Tips to Help Sell Your Home FSBO

 

fsbo

As a realtor telling people how to sell their home without a realtor may be counterintuitive but if I have a buyer who is interested in your house, I want a partner to sit across the table who is up to the job.

My listing commissions  is 6% of the home’s sale price, so I understand how tempting it is to hang out a “For Sale by Owner” sign and save the commission. After all, FSBO would put an additional $16,800 in your pocket if you sell your house for $280,900, the recent median single-family home sale price.

But selling your own home is hard work. It requires time, energy, market knowledge, and some up-front money. FYI, I budget $2-4,000 on each home I list. National statistics indicate that only 9 percent of today’s sellers attempt to do the job without an agent, down from 12 percent in 2006. If you plan to join that minority, use these tips for greater success.

 

1. Be sure you’re up for the job.

You must have plenty of time on your hands to show your home, be able to negotiate, and able to market your home.

2. Right Pricing

You can use online services like Zillow and others but be cautions, they haven’t walked through your home. Check newspaper ads and real estate blogs for a read on the market, and spend several weekends going to open houses near you, and track their final selling prices.

3. Declutter and clean up.

Family photos with the dogs and cats should be put away, fix broken items, clean all surfaces, and a coat of fresh neutral-colored paint on the walls. You can also use a professional stager but be ready to budget $250-500.

4. Use online tools to advertise.

There is a lot of Sale by Owner services for FSBO’s. They offer services for advertising in magazines and websites, and providing forms and merchandise like weatherproof boxes to present fliers. Budget $100-300. Realflyer helps you create nice looking brochures starting at $.32 each. Owners.com will list your home free for 30 days for $300. For your $300, your listing will hit Realtor.com, Trulia, and Zillow. For an extra $100, you can get on the MLS (Multiple Listing Service) for realtors to see. You will also need to feature pictures and a video tour on your online marketing campaigns. Ensure you include driving directions, heating and cooling sources, and your school district. You can also publicize your house on Craigslist, Facebook, Google Plus, and Twitter.

5. THE SIGN!!!!

A “For Sale” sign is one of the best ways to attract buyers. Placement is critical and should be as close to the road as possible, unobstructed and with an easy to read phone number. And when that phone rings, answer it 24/7. Average attention span of a buy is less than 1 minute.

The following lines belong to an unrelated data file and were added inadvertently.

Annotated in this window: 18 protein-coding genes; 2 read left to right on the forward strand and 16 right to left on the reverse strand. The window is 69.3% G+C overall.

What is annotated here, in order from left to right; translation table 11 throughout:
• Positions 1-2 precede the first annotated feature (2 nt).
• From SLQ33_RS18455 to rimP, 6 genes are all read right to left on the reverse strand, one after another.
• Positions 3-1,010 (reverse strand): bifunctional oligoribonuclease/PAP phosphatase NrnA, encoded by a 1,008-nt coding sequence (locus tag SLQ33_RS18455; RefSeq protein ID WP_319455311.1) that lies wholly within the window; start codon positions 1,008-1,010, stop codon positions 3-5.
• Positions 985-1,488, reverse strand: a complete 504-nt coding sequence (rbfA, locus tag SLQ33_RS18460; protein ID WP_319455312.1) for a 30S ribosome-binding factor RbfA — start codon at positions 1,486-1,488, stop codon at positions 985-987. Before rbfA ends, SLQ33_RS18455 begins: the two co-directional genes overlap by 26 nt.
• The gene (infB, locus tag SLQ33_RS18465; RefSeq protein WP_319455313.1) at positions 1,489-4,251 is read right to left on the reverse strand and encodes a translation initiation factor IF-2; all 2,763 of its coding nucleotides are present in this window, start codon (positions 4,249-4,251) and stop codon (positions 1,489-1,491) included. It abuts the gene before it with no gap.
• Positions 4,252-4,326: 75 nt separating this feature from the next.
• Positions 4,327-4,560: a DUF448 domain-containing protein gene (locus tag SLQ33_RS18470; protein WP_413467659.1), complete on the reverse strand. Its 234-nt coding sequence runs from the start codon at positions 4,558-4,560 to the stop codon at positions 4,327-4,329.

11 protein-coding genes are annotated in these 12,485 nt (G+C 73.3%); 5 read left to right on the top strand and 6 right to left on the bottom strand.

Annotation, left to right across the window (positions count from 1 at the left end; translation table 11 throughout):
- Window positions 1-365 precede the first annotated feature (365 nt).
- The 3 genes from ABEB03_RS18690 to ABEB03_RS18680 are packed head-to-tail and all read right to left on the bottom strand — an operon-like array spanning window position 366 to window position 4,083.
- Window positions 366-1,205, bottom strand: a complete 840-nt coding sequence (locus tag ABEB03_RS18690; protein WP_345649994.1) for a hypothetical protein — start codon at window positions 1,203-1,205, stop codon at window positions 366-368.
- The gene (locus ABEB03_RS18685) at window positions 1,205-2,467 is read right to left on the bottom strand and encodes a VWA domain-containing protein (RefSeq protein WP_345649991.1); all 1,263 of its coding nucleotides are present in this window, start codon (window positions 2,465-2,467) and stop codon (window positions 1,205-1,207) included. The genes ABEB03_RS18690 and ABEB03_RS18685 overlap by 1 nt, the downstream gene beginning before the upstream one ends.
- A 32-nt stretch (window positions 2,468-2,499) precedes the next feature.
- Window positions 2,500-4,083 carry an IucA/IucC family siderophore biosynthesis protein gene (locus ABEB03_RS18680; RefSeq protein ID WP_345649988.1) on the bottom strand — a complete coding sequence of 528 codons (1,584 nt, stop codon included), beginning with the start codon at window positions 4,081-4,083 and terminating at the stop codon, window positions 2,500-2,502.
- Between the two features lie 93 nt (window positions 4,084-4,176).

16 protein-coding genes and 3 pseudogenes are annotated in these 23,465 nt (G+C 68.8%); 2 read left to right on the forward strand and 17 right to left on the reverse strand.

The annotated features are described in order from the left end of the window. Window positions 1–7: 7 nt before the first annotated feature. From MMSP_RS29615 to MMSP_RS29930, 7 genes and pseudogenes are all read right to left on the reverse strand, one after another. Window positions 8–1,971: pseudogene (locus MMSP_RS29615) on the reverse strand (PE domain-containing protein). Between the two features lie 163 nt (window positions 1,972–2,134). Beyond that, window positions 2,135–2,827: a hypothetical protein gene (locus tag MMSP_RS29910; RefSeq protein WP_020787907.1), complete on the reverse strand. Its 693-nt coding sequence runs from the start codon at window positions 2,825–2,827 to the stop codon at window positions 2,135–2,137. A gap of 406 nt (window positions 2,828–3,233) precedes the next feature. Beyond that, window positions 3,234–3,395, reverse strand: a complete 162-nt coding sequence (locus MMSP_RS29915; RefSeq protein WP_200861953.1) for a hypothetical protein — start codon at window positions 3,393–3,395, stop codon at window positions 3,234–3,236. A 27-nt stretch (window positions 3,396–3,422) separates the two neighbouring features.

6. The Showing

When people come to look at your home, get their contact information. Let the buyers lead the way through your home. Be sure to point out any special features that make your house different from the rest. Give them a copy of your sales brochure as they leave. Follow up with a call or e-mail thanking them for stopping by and if they have any additional questions. Safety, NEVER SHOW YOUR HOUSE ALONE.

7. Buyers need a pre-approval

A potential buyer with a mortgage commitment is further along in the borrowing process than one who has prequalified for a mortgage.Don’t be afraid to ask for this prior to letting someone in your house. A deal with a buyer holding a commitment is less likely to fall through.

8. Get a real estate attorney

Many states don’t require a lawyer for selling your home, but hiring one is crucial. That is where all the moving parts come together including executing contracts and setting a closing date. Budget $750-2000.

9. Be Aware of Scams

Seems like there is a new scam everyday. Check out this video courtesy  of Teddy Smith and I wish you the best of luck!

Market Update 9/5/19

Here a new tool I have been given for you guys to use if your interested in what is going on with the housing market within west Michigan. In short, Inventory is low, home values continue to increase, same ol same ol. But, please take note, there are seasonal fluctuations you can add or subtract 2-3% to your homes value. In short, a great defence is a good offence. Let me sell your home with my strategies and market savvy and you will reap the rewards!

Back to School